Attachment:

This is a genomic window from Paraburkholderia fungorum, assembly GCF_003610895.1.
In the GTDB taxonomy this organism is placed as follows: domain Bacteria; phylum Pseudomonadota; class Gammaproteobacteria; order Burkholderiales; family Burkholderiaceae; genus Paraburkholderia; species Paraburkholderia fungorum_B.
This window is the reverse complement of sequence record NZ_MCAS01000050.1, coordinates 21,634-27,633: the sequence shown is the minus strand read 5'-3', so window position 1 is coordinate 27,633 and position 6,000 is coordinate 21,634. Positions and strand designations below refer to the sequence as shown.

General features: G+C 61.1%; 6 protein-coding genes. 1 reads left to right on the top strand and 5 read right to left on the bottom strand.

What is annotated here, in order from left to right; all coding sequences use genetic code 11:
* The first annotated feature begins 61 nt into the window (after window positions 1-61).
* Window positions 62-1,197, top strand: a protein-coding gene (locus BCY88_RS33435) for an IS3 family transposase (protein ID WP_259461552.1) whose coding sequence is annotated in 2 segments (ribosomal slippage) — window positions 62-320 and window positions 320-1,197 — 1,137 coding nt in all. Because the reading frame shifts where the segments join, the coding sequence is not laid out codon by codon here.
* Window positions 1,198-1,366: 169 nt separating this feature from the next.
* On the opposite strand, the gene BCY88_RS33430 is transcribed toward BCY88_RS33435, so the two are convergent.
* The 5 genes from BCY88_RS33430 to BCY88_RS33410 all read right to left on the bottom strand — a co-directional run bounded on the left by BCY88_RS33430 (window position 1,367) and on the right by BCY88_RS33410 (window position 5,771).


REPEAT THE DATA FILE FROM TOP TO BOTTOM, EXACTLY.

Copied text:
This is a genomic window from Paraburkholderia fungorum, assembly GCF_003610895.1.
In the GTDB taxonomy this organism is placed as follows: domain Bacteria; phylum Pseudomonadota; class Gammaproteobacteria; order Burkholderiales; family Burkholderiaceae; genus Paraburkholderia; species Paraburkholderia fungorum_B.
This window is the reverse complement of sequence record NZ_MCAS01000050.1, coordinates 21,634-27,633: the sequence shown is the minus strand read 5'-3', so window position 1 is coordinate 27,633 and position 6,000 is coordinate 21,634. Positions and strand designations below refer to the sequence as shown.

General features: G+C 61.1%; 6 protein-coding genes. 1 reads left to right on the top strand and 5 read right to left on the bottom strand.

What is annotated here, in order from left to right; all coding sequences use genetic code 11:
* The first annotated feature begins 61 nt into the window (after window positions 1-61).
* Window positions 62-1,197, top strand: a protein-coding gene (locus BCY88_RS33435) for an IS3 family transposase (protein ID WP_259461552.1) whose coding sequence is annotated in 2 segments (ribosomal slippage) — window positions 62-320 and window positions 320-1,197 — 1,137 coding nt in all. Because the reading frame shifts where the segments join, the coding sequence is not laid out codon by codon here.
* Window positions 1,198-1,366: 169 nt separating this feature from the next.
* On the opposite strand, the gene BCY88_RS33430 is transcribed toward BCY88_RS33435, so the two are convergent.
* The 5 genes from BCY88_RS33430 to BCY88_RS33410 all read right to left on the bottom strand — a co-directional run bounded on the left by BCY88_RS33430 (window position 1,367) and on the right by BCY88_RS33410 (window position 5,771).